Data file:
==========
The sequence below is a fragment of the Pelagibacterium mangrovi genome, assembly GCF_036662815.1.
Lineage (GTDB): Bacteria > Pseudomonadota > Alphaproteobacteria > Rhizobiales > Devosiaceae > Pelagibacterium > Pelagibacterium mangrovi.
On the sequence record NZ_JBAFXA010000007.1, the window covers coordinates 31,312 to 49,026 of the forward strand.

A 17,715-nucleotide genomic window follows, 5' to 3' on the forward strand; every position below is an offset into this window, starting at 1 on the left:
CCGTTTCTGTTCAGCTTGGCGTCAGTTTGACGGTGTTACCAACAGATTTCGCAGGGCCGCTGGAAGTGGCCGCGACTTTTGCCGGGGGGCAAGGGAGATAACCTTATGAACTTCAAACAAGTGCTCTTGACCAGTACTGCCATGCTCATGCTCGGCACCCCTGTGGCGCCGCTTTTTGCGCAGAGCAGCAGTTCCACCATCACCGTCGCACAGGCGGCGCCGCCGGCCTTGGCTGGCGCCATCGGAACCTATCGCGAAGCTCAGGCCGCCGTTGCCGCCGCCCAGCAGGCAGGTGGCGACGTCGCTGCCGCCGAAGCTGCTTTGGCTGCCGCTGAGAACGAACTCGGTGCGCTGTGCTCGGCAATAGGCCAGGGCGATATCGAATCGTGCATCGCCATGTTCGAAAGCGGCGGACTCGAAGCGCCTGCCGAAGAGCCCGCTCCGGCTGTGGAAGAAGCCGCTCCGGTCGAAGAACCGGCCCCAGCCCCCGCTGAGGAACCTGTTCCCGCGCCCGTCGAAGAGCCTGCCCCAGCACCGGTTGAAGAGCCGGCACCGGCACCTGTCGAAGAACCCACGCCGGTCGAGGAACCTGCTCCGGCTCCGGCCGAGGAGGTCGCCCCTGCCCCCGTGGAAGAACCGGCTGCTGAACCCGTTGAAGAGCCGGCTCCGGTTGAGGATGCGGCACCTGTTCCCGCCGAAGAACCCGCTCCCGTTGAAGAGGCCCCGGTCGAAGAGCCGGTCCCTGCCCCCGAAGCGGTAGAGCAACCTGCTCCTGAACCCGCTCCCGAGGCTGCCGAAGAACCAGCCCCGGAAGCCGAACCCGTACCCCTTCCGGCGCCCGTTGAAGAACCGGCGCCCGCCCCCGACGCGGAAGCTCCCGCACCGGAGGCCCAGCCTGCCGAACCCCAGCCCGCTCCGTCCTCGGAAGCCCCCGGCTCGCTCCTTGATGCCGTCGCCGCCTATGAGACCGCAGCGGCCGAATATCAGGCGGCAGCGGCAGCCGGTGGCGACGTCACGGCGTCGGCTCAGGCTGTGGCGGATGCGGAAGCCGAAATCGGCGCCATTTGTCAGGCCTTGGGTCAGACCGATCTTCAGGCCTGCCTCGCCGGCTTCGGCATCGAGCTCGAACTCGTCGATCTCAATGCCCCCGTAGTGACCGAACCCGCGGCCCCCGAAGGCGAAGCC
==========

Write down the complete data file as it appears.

The sequence below is a fragment of the Pelagibacterium mangrovi genome, assembly GCF_036662815.1.
Lineage (GTDB): Bacteria > Pseudomonadota > Alphaproteobacteria > Rhizobiales > Devosiaceae > Pelagibacterium > Pelagibacterium mangrovi.
On the sequence record NZ_JBAFXA010000007.1, the window covers coordinates 31,312 to 49,026 of the forward strand.

A 17,715-nucleotide genomic window follows, 5' to 3' on the forward strand; every position below is an offset into this window, starting at 1 on the left:
CCGTTTCTGTTCAGCTTGGCGTCAGTTTGACGGTGTTACCAACAGATTTCGCAGGGCCGCTGGAAGTGGCCGCGACTTTTGCCGGGGGGCAAGGGAGATAACCTTATGAACTTCAAACAAGTGCTCTTGACCAGTACTGCCATGCTCATGCTCGGCACCCCTGTGGCGCCGCTTTTTGCGCAGAGCAGCAGTTCCACCATCACCGTCGCACAGGCGGCGCCGCCGGCCTTGGCTGGCGCCATCGGAACCTATCGCGAAGCTCAGGCCGCCGTTGCCGCCGCCCAGCAGGCAGGTGGCGACGTCGCTGCCGCCGAAGCTGCTTTGGCTGCCGCTGAGAACGAACTCGGTGCGCTGTGCTCGGCAATAGGCCAGGGCGATATCGAATCGTGCATCGCCATGTTCGAAAGCGGCGGACTCGAAGCGCCTGCCGAAGAGCCCGCTCCGGCTGTGGAAGAAGCCGCTCCGGTCGAAGAACCGGCCCCAGCCCCCGCTGAGGAACCTGTTCCCGCGCCCGTCGAAGAGCCTGCCCCAGCACCGGTTGAAGAGCCGGCACCGGCACCTGTCGAAGAACCCACGCCGGTCGAGGAACCTGCTCCGGCTCCGGCCGAGGAGGTCGCCCCTGCCCCCGTGGAAGAACCGGCTGCTGAACCCGTTGAAGAGCCGGCTCCGGTTGAGGATGCGGCACCTGTTCCCGCCGAAGAACCCGCTCCCGTTGAAGAGGCCCCGGTCGAAGAGCCGGTCCCTGCCCCCGAAGCGGTAGAGCAACCTGCTCCTGAACCCGCTCCCGAGGCTGCCGAAGAACCAGCCCCGGAAGCCGAACCCGTACCCCTTCCGGCGCCCGTTGAAGAACCGGCGCCCGCCCCCGACGCGGAAGCTCCCGCACCGGAGGCCCAGCCTGCCGAACCCCAGCCCGCTCCGTCCTCGGAAGCCCCCGGCTCGCTCCTTGATGCCGTCGCCGCCTATGAGACCGCAGCGGCCGAATATCAGGCGGCAGCGGCAGCCGGTGGCGACGTCACGGCGTCGGCTCAGGCTGTGGCGGATGCGGAAGCCGAAATCGGCGCCATTTGTCAGGCCTTGGGTCAGACCGATCTTCAGGCCTGCCTCGCCGGCTTCGGCATCGAGCTCGAACTCGTCGATCTCAATGCCCCCGTAGTGACCGAACCCGCGGCCCCCGAAGGCGAAGCC